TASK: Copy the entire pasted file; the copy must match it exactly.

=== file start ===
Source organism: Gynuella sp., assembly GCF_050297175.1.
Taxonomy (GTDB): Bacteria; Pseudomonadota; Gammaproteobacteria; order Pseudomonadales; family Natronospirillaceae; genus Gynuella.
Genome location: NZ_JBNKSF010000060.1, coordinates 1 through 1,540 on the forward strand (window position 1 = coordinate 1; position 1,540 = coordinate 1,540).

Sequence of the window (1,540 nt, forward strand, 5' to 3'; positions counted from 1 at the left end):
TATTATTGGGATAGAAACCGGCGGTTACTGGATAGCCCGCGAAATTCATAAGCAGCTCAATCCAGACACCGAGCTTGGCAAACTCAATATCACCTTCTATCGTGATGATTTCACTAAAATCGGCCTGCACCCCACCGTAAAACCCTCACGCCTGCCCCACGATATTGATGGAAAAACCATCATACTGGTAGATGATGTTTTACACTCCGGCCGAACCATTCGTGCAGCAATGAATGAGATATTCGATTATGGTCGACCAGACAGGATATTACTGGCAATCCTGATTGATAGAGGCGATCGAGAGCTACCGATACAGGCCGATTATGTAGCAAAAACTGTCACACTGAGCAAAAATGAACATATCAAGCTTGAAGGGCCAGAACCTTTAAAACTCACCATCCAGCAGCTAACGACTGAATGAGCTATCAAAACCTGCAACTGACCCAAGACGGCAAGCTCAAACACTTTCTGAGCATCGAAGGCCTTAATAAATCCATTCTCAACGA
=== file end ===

Source organism: Gynuella sp., assembly GCF_050297175.1.
Taxonomy (GTDB): Bacteria; Pseudomonadota; Gammaproteobacteria; order Pseudomonadales; family Natronospirillaceae; genus Gynuella.
Genome location: NZ_JBNKSF010000060.1, coordinates 1 through 1,540 on the forward strand (window position 1 = coordinate 1; position 1,540 = coordinate 1,540).

Sequence of the window (1,540 nt, forward strand, 5' to 3'; positions counted from 1 at the left end):
TATTATTGGGATAGAAACCGGCGGTTACTGGATAGCCCGCGAAATTCATAAGCAGCTCAATCCAGACACCGAGCTTGGCAAACTCAATATCACCTTCTATCGTGATGATTTCACTAAAATCGGCCTGCACCCCACCGTAAAACCCTCACGCCTGCCCCACGATATTGATGGAAAAACCATCATACTGGTAGATGATGTTTTACACTCCGGCCGAACCATTCGTGCAGCAATGAATGAGATATTCGATTATGGTCGACCAGACAGGATATTACTGGCAATCCTGATTGATAGAGGCGATCGAGAGCTACCGATACAGGCCGATTATGTAGCAAAAACTGTCACACTGAGCAAAAATGAACATATCAAGCTTGAAGGGCCAGAACCTTTAAAACTCACCATCCAGCAGCTAACGACTGAATGAGCTATCAAAACCTGCAACTGACCCAAGACGGCAAGCTCAAACACTTTCTGAGCATCGAAGGCCTTAATAAATCCATTCTCAACGA